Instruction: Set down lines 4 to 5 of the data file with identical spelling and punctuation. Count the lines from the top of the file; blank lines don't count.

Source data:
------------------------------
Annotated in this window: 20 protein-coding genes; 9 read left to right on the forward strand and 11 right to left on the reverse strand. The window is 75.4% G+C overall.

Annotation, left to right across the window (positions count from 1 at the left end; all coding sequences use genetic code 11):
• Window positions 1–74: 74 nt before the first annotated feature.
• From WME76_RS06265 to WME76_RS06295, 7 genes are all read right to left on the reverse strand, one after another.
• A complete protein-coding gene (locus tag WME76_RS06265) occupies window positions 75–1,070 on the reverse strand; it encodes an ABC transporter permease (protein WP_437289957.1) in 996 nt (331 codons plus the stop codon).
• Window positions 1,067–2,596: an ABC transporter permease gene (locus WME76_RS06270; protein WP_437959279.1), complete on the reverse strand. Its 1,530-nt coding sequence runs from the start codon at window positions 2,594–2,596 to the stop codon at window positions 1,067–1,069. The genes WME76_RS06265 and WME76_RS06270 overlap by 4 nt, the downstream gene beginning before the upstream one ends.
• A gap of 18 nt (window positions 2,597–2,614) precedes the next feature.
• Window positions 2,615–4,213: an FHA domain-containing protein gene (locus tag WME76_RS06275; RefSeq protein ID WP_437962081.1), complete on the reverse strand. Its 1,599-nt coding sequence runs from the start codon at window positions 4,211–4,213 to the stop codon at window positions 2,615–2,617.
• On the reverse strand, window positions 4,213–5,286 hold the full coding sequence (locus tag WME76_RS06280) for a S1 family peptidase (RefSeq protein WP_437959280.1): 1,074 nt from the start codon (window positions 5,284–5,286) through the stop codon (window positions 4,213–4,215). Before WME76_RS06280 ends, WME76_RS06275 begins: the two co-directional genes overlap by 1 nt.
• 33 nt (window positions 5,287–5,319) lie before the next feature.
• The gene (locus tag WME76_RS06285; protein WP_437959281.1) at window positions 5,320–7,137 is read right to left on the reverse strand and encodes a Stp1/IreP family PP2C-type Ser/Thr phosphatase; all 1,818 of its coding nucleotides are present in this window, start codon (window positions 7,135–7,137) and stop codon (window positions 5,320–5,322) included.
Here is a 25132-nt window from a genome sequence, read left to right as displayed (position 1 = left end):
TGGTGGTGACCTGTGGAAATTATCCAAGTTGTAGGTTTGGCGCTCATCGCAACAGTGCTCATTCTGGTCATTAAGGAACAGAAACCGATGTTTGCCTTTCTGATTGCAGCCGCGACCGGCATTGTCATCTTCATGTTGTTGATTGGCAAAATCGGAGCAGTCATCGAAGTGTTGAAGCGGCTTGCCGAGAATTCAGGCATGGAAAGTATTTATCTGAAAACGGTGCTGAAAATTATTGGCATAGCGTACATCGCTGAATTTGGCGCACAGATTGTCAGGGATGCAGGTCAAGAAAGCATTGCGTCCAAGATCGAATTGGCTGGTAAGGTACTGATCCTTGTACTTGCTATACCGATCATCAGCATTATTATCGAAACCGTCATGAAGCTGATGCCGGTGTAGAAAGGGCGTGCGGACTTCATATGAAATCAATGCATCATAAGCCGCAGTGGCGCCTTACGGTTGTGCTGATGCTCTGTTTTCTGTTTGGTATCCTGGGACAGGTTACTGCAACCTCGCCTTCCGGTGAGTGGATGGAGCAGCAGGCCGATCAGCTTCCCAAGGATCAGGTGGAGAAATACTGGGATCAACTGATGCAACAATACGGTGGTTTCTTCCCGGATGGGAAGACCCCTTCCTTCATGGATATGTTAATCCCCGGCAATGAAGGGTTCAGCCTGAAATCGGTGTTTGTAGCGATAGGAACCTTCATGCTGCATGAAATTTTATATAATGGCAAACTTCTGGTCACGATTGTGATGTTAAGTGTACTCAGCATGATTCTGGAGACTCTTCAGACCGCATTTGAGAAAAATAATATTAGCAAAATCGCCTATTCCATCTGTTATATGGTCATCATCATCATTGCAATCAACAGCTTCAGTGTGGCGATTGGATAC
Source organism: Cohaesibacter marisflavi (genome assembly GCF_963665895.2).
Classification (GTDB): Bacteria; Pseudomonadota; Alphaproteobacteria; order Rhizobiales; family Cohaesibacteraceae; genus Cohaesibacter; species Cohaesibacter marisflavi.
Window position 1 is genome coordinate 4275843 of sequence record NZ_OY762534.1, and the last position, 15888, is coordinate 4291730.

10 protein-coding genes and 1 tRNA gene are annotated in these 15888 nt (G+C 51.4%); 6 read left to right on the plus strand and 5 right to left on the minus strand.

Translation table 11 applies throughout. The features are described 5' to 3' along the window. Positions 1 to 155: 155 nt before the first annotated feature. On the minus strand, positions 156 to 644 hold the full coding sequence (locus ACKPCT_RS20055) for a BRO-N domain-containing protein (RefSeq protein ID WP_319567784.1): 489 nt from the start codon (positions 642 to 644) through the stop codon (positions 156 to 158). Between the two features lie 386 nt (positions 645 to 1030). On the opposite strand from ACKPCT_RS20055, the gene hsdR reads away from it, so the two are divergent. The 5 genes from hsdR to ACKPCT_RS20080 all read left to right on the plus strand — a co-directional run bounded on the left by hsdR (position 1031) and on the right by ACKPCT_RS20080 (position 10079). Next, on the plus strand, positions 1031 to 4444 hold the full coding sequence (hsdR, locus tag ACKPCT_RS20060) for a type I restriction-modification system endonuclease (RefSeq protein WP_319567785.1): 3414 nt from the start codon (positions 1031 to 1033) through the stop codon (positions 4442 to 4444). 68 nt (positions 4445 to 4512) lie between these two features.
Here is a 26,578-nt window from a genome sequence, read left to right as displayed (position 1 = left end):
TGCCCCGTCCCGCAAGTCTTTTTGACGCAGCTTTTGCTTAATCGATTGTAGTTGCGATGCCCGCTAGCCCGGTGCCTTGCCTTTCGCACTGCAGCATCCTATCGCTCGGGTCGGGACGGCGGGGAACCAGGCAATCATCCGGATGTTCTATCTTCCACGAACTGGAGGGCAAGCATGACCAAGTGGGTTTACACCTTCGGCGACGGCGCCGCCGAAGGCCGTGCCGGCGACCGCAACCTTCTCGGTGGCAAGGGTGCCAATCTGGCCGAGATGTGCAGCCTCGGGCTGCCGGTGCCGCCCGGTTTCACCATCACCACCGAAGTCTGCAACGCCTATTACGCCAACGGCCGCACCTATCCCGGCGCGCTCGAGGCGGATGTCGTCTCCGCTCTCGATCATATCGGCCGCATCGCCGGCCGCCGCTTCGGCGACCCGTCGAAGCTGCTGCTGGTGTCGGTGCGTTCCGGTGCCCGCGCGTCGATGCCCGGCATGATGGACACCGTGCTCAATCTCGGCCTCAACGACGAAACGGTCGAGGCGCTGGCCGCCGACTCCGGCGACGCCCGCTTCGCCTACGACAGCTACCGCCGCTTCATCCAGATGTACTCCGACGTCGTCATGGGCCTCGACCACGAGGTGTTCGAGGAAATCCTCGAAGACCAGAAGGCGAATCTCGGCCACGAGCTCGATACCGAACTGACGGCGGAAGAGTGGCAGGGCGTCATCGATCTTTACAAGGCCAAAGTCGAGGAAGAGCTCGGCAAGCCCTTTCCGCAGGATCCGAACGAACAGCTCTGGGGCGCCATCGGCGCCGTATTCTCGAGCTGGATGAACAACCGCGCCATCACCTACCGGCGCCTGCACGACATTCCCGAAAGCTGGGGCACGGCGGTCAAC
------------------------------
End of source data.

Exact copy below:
• From WME76_RS06265 to WME76_RS06295, 7 genes are all read right to left on the reverse strand, one after another.
• A complete protein-coding gene (locus tag WME76_RS06265) occupies window positions 75–1,070 on the reverse strand; it encodes an ABC transporter permease (protein WP_437289957.1) in 996 nt (331 codons plus the stop codon).